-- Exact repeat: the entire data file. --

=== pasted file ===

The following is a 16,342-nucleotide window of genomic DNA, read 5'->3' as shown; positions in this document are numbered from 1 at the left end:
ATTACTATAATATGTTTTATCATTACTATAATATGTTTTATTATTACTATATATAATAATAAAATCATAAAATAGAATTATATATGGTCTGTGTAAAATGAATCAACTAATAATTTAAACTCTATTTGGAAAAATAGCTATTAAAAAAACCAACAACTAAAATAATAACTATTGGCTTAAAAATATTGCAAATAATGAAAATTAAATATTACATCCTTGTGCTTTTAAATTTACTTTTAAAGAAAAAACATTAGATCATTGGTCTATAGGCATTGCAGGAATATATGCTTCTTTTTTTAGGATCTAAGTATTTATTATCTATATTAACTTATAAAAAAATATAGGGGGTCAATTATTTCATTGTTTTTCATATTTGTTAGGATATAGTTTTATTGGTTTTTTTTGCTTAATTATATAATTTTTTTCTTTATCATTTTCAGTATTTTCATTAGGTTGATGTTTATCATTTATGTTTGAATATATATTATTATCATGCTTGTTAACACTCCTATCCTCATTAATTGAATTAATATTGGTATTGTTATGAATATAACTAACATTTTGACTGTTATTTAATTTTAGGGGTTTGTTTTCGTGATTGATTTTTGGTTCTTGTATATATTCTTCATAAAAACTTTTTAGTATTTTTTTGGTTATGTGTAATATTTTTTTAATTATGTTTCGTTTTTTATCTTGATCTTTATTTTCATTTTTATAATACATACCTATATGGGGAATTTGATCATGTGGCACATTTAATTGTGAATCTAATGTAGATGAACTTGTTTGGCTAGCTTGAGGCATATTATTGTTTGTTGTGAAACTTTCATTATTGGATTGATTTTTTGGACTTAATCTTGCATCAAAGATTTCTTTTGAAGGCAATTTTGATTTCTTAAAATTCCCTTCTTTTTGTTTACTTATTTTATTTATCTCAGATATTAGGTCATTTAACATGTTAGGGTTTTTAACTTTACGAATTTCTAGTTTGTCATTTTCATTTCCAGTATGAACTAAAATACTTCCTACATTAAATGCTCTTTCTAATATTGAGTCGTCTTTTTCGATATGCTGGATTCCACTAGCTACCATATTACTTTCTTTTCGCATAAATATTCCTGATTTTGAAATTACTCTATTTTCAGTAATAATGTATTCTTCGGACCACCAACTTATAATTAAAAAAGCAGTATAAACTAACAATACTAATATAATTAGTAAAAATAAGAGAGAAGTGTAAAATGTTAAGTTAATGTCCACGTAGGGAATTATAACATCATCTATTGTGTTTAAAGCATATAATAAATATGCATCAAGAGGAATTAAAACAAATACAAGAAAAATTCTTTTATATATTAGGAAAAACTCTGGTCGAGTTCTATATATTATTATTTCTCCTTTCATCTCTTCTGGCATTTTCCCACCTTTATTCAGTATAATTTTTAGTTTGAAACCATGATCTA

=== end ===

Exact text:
The following is a 16,342-nucleotide window of genomic DNA, read 5'->3' as shown; positions in this document are numbered from 1 at the left end:
ATTACTATAATATGTTTTATCATTACTATAATATGTTTTATTATTACTATATATAATAATAAAATCATAAAATAGAATTATATATGGTCTGTGTAAAATGAATCAACTAATAATTTAAACTCTATTTGGAAAAATAGCTATTAAAAAAACCAACAACTAAAATAATAACTATTGGCTTAAAAATATTGCAAATAATGAAAATTAAATATTACATCCTTGTGCTTTTAAATTTACTTTTAAAGAAAAAACATTAGATCATTGGTCTATAGGCATTGCAGGAATATATGCTTCTTTTTTTAGGATCTAAGTATTTATTATCTATATTAACTTATAAAAAAATATAGGGGGTCAATTATTTCATTGTTTTTCATATTTGTTAGGATATAGTTTTATTGGTTTTTTTTGCTTAATTATATAATTTTTTTCTTTATCATTTTCAGTATTTTCATTAGGTTGATGTTTATCATTTATGTTTGAATATATATTATTATCATGCTTGTTAACACTCCTATCCTCATTAATTGAATTAATATTGGTATTGTTATGAATATAACTAACATTTTGACTGTTATTTAATTTTAGGGGTTTGTTTTCGTGATTGATTTTTGGTTCTTGTATATATTCTTCATAAAAACTTTTTAGTATTTTTTTGGTTATGTGTAATATTTTTTTAATTATGTTTCGTTTTTTATCTTGATCTTTATTTTCATTTTTATAATACATACCTATATGGGGAATTTGATCATGTGGCACATTTAATTGTGAATCTAATGTAGATGAACTTGTTTGGCTAGCTTGAGGCATATTATTGTTTGTTGTGAAACTTTCATTATTGGATTGATTTTTTGGACTTAATCTTGCATCAAAGATTTCTTTTGAAGGCAATTTTGATTTCTTAAAATTCCCTTCTTTTTGTTTACTTATTTTATTTATCTCAGATATTAGGTCATTTAACATGTTAGGGTTTTTAACTTTACGAATTTCTAGTTTGTCATTTTCATTTCCAGTATGAACTAAAATACTTCCTACATTAAATGCTCTTTCTAATATTGAGTCGTCTTTTTCGATATGCTGGATTCCACTAGCTACCATATTACTTTCTTTTCGCATAAATATTCCTGATTTTGAAATTACTCTATTTTCAGTAATAATGTATTCTTCGGACCACCAACTTATAATTAAAAAAGCAGTATAAACTAACAATACTAATATAATTAGTAAAAATAAGAGAGAAGTGTAAAATGTTAAGTTAATGTCCACGTAGGGAATTATAACATCATCTATTGTGTTTAAAGCATATAATAAATATGCATCAAGAGGAATTAAAACAAATACAAGAAAAATTCTTTTATATATTAGGAAAAACTCTGGTCGAGTTCTATATATTATTATTTCTCCTTTCATCTCTTCTGGCATTTTCCCACCTTTATTCAGTATAATTTTTAGTTTGAAACCATGATCTA